So you eventually discover the cult hiding out in the ruins, level up enough to resuscitate the Earth Elemental, and get a handy little skill in the process, hightail it back to Mummy and Daddy to tell them what is going in and promptly get sent to your room without your supper because you're too young to go on the next big adventure, which of course sits not well with you at all. So with your Mother's tacit approval you make it out of the castle and follow the rest of the troops only to discover there's been an ambush (and it's pretty obvious who tipped them off) and you're going to have to go rescue the King, even though he's an ungrateful so-and-so who sent you to your room in the first place, and he did it twice. Not to mention the fact that if he dies you get to be King and then no-one could send you to your room ever again, though supposedly we're not into early succession planning in this game, so off to rescue him you go. You find him and then, well it was a prologue after all, so that's really pretty much all there is to it, other than the obligatory death and destruction looming on the horizon that you expect from a game that is predetermined to have a cliff-hanger ending.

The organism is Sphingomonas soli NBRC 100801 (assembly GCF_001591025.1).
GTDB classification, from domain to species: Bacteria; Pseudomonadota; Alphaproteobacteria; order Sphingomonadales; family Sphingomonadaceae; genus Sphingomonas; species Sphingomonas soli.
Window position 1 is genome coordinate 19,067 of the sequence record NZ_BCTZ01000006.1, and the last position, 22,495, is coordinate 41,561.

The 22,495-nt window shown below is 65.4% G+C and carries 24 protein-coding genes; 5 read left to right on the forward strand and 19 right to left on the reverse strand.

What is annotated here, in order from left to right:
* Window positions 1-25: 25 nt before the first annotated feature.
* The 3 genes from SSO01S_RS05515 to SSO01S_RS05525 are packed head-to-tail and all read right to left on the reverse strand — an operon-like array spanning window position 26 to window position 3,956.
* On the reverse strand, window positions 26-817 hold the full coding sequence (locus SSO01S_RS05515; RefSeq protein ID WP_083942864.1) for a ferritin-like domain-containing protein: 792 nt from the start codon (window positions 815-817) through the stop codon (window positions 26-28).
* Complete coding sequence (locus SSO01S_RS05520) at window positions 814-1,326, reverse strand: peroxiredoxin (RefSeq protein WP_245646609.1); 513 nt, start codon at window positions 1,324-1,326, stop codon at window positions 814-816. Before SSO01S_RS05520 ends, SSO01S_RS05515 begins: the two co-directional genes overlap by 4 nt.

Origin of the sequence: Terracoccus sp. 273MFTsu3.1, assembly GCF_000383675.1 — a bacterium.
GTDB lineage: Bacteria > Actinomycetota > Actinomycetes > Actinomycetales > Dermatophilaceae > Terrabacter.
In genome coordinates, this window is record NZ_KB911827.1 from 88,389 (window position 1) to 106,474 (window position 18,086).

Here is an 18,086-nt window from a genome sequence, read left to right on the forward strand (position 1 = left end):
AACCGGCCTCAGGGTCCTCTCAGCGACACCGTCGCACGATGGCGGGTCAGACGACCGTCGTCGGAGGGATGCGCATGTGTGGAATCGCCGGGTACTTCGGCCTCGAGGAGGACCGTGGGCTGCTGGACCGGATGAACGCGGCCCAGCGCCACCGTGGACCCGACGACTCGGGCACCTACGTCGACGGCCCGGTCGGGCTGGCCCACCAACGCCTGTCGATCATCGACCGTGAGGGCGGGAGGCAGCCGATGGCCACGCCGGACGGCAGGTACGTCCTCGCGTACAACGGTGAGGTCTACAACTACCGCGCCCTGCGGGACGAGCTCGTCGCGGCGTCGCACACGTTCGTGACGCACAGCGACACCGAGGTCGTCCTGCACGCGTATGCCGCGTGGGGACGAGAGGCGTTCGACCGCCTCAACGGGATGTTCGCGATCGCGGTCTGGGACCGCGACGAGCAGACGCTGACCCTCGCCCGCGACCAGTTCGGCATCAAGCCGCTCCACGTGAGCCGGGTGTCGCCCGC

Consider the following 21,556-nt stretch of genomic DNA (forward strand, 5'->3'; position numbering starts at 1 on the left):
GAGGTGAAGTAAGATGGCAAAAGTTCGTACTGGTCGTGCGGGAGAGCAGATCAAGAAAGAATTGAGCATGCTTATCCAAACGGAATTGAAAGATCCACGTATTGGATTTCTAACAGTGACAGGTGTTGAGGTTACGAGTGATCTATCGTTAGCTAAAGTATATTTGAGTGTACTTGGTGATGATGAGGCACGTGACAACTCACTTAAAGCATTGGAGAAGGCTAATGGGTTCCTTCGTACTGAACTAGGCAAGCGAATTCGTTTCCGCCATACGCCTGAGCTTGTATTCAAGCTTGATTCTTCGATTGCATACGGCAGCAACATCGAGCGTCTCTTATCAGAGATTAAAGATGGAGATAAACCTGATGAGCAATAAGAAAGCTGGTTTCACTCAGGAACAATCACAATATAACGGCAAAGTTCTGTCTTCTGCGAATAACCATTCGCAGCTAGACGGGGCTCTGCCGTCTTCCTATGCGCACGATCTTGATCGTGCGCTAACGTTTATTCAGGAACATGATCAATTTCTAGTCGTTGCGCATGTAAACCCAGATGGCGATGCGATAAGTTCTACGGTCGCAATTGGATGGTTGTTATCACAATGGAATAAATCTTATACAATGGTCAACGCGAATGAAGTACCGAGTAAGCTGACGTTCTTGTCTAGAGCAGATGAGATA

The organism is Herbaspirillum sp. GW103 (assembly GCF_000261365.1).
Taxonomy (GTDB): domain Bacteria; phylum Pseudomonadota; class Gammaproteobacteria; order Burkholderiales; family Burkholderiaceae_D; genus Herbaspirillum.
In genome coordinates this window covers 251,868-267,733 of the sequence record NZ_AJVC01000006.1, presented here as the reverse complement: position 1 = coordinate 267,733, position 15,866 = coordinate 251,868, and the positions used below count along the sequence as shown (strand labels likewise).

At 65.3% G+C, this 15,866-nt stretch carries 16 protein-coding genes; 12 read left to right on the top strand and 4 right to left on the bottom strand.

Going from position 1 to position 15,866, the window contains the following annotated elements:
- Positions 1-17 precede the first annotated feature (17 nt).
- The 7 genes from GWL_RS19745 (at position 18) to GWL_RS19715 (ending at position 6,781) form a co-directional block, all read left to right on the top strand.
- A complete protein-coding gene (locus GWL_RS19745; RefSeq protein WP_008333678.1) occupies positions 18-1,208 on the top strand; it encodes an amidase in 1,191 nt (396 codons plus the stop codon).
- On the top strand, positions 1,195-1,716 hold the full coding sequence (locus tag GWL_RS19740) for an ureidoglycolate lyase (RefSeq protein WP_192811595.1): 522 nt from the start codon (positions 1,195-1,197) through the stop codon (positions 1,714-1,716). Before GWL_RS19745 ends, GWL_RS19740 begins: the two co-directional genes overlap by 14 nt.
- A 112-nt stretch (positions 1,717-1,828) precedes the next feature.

And you're a cloaked psychopath with a stupid laugh, so let's call it even.

Crimson Rune isn't a bad game; it's a relatively straight-forward RPG, centring on an overarching quest and some decent if not particularly noteworthy characters with understandable motivations for their actions. The story isn't going to blow you away but it's told competently and comprehensively and whilst I would never have hunted down the next chapter in the story if I'd run across it I probably would have given it a go. If the developer had learnt to cut down on those cut scenes and lengthy intros, that is.